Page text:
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Today, I took a train down to Hampton Court with my international program for a fun day trip outside of London. I’ll spare you the history lesson of the Palace and supply a few buzzwords: King Henry VIII, Tudor period, beautiful gardens, maze (!!), Anne Boleyn, and ice cream (irrelevant to the Palace but delicious all the same). The Palace was very interactive and we spent a sunny afternoon lounging in the gardens. King Henry VIII knew how to live royally! We ended the day with an always delightful Sunday Roast (on Monday, since it was a bank holiday).

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As per usual, I have been practically sprinting all over London. Just a few things I have done in the past couple of weeks:

-attended an event at the HarperCollins offices next to the Shard (!!!!)

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– art galleries and exhibitions

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-London Coffee festival (most of my pictures are unfocused on account of I drank 12 beautiful cups of coffee/ espresso before noon)

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– met this guy at the Grant Museum of Zoology


-caught some gorgeous aerials of London from the Sky Garden and a few great views from street level along Regents Canal

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I also went to five thousand markets, ate some really awesome food (I’m lookin at you Camden Market and Wing Street), and sat in parks thinking up ways to pawn my plane ticket and stay forever.              (just kidding Mom)

Anyway! Until next time!


The Beginning of the End

The Beginning of the End

As May begins, so does my final month abroad. In a few short weeks I will back in the US,  and while there are some things I am looking forward to- seeing friends, my dog, eating Skyline and Graeters, and of course, reuniting with my family- there are so many things I am leaving behind. I have been fortunate enough to truly see almost all of Ireland. This past weekend I took my final Ireland trip, as I headed up north to Belfast. Before we reached Belfast though, Marypaz and I finally had our government weekend. However, as soon as we walked to the bus stop in Cork we realized that we had booked our tickets backwards (to Cork from Dublin instead of to Dublin from Cork) but Irish hospitably never ceases to amaze me, as the driver let us both on anyway and said he would call the office so our tickets would be correct for the journey back. We arrived in Dublin early on Friday and planned on touring the Dail (Ireland’s parliament) but unfortunately Parliament was in session so there were no tours. Next, we visited Kilmainham Gaol, which is the jail in Dublin which is infamously known for the killing of the 14 leaders of the Easter Rising. Touring the jail was eerie and while most of the information from the tour were facts and stories we had already learned from our Irish Politics class, it was still unreal to see the jail and firing squad sites first-hand. After the jail tour we went back into Dublin where we met up with a few friends and spent a night out at a local Dublin club– Coppers (there’s the shoutout you wanted Marypaz).

awesome mural in Dublin to promote marriage equality!
front of Kilmainham Gaol


Marypaz and I then woke up the next morning bright and early at 9am, seeing as we had to check out of our hostel at 10, we figured we had the whole day ahead of us. Our plan was to tour the outdoor stadium– Croke Park. However, as soon as we walked outside, in true Irish fashion, it was pouring down rain. We both had our big backpacking backpacks with us, and no desire to spend the day outside in the rain with our backpacks on. So with 4 hours to kill until we needed to catch the bus up to Malahide, where we were meeting Shane and his car, we had no game plan. Logically, Marypaz and I spent our final 4 hours in Dublin loitering in a variety of shops until we could catch a bus. We first started in a small mom and pop breakfast restaurant, where we spent an hour before we realized we had to leave. We then spent an hour in Starbucks, followed by 30 minutes in Penney’s and 30 minutes in Carroll’s, until our time was up and we went to catch the bus. Needless to say, we were a bit embarrassed but our spirits were lifted once a little boy on the bus asked us if we had just come from the mountains because of our backpacks.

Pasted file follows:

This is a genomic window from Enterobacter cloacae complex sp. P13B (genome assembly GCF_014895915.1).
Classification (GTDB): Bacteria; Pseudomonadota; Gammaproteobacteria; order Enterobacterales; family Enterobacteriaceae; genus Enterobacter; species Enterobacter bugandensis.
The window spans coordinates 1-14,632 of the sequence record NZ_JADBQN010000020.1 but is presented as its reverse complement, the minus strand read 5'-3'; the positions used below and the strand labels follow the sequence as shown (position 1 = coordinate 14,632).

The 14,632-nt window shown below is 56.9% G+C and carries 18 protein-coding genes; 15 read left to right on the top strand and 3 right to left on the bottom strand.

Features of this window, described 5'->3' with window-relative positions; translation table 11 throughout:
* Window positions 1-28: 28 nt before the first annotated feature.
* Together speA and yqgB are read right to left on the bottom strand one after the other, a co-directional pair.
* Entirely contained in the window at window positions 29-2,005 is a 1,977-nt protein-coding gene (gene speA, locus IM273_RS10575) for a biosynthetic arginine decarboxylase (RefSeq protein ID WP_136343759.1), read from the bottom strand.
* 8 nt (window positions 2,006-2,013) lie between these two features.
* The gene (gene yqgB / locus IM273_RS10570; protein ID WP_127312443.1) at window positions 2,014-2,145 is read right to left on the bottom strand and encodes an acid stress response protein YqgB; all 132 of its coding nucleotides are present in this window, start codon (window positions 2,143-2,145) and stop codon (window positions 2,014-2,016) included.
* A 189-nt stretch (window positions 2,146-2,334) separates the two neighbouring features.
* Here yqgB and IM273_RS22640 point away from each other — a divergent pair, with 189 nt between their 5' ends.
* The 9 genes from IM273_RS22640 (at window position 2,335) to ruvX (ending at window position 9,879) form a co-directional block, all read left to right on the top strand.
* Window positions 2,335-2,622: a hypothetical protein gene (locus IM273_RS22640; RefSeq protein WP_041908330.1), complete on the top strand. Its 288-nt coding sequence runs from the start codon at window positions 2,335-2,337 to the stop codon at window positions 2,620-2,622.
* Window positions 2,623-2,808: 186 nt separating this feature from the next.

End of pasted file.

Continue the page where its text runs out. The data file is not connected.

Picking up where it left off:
Once we met up with Shane, we took our 2 hour ride up North. We arrived at our Airbnb in a nice college area outside of Belfast, and ate some pulled pork sandwiches for dinner. (Something that I had mentioned hours earlier that I had been craving, so I guess luck was finally on our side). Up North, I was able to see the beautiful capital of Northern Ireland, some peace murals that coated brick walls outside the city, and was able to go an hour outside Belfast, up to the tip of Northern Ireland where I was able to see Giants Causeway. Giants Causeway is a UNESCO World Heritage Site, and 100% deserves all the recognition that it receives.


The trip up to Northern Ireland only reinforced how beautiful the island of Ireland is and how lucky I have been to spend the past 4 months here. While I don’t leave Cork until May 25th, my month of May is packed with European adventures, meaning that my days in Cork are numbered. My long time friend from home Kitty, along with her roommate Jess arrive here tomorrow. Once they have a few days to settle, we gear up for 2 weeks of traveling together, and our itinerary is packed. We fly out of Dublin early on May 6th and then travel to Copenhagen, Berlin, Krakow, Prague, Vienna, and finally Budapest. We are staying in hostels and Airbnbs, taking night trains and buses, and surviving out of a backpack until we return to Cork on May 20th. Leaving me just 5 remaining days in a country that has become my second home.

While I can barely contain my excitement for the travels that lay ahead, as these are all cities I have never been to but can’t wait to visit, I know my leaving on May 6th is bittersweet. While I am returning to Cork, when I get back, the number of people waiting for me will have severely dwindled. My group of 10 friends who have been with me every step of the way during this great study abroad adventure, are also departing on their own journeys. When I get back May 20th, I will return to 2 of my favorite people, but everyone else will either be on their way home or traveling in Europe as well. This all means that our big goodbye is happening sooner than expected. Tomorrow we will be having our final gathering where I am sure there will be many hugs and a few tears, because I don’t know what I’m going to do without having these people around me 24/7 (because they all were around me practically 24/7). But never fear, because we did of course make matching t-shirts and have reunions planned (ye better be coming to Chicago).

I won’t end on too sappy of a note, because while this is the beginning of the end, it is still a beginning. I have many many adventures ahead of me and my study abroad days are not over yet!